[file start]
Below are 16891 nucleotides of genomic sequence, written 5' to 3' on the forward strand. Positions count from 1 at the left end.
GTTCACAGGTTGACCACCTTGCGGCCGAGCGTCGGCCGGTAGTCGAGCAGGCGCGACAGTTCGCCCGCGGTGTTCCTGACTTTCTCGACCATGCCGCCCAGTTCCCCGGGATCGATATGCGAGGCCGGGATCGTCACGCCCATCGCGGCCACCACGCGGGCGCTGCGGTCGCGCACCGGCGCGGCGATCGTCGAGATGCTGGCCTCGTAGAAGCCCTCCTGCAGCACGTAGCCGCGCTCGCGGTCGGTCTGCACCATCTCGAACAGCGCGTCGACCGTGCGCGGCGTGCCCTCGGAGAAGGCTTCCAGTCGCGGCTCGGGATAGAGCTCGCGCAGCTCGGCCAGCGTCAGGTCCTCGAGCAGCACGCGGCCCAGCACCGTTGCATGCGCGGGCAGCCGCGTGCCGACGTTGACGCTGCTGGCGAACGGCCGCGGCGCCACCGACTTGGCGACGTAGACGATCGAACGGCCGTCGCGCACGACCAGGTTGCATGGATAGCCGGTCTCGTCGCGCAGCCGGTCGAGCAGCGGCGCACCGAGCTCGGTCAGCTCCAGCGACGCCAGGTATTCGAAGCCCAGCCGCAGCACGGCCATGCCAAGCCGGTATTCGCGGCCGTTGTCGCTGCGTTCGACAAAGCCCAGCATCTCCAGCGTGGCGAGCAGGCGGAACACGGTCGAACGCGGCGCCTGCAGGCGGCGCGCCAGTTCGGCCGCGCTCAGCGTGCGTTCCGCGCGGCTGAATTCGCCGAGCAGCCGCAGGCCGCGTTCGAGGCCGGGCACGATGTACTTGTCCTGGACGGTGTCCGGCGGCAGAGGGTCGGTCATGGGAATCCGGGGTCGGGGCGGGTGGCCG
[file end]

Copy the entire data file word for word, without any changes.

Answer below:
Below are 16891 nucleotides of genomic sequence, written 5' to 3' on the forward strand. Positions count from 1 at the left end.
GTTCACAGGTTGACCACCTTGCGGCCGAGCGTCGGCCGGTAGTCGAGCAGGCGCGACAGTTCGCCCGCGGTGTTCCTGACTTTCTCGACCATGCCGCCCAGTTCCCCGGGATCGATATGCGAGGCCGGGATCGTCACGCCCATCGCGGCCACCACGCGGGCGCTGCGGTCGCGCACCGGCGCGGCGATCGTCGAGATGCTGGCCTCGTAGAAGCCCTCCTGCAGCACGTAGCCGCGCTCGCGGTCGGTCTGCACCATCTCGAACAGCGCGTCGACCGTGCGCGGCGTGCCCTCGGAGAAGGCTTCCAGTCGCGGCTCGGGATAGAGCTCGCGCAGCTCGGCCAGCGTCAGGTCCTCGAGCAGCACGCGGCCCAGCACCGTTGCATGCGCGGGCAGCCGCGTGCCGACGTTGACGCTGCTGGCGAACGGCCGCGGCGCCACCGACTTGGCGACGTAGACGATCGAACGGCCGTCGCGCACGACCAGGTTGCATGGATAGCCGGTCTCGTCGCGCAGCCGGTCGAGCAGCGGCGCACCGAGCTCGGTCAGCTCCAGCGACGCCAGGTATTCGAAGCCCAGCCGCAGCACGGCCATGCCAAGCCGGTATTCGCGGCCGTTGTCGCTGCGTTCGACAAAGCCCAGCATCTCCAGCGTGGCGAGCAGGCGGAACACGGTCGAACGCGGCGCCTGCAGGCGGCGCGCCAGTTCGGCCGCGCTCAGCGTGCGTTCCGCGCGGCTGAATTCGCCGAGCAGCCGCAGGCCGCGTTCGAGGCCGGGCACGATGTACTTGTCCTGGACGGTGTCCGGCGGCAGAGGGTCGGTCATGGGAATCCGGGGTCGGGGCGGGTGGCCG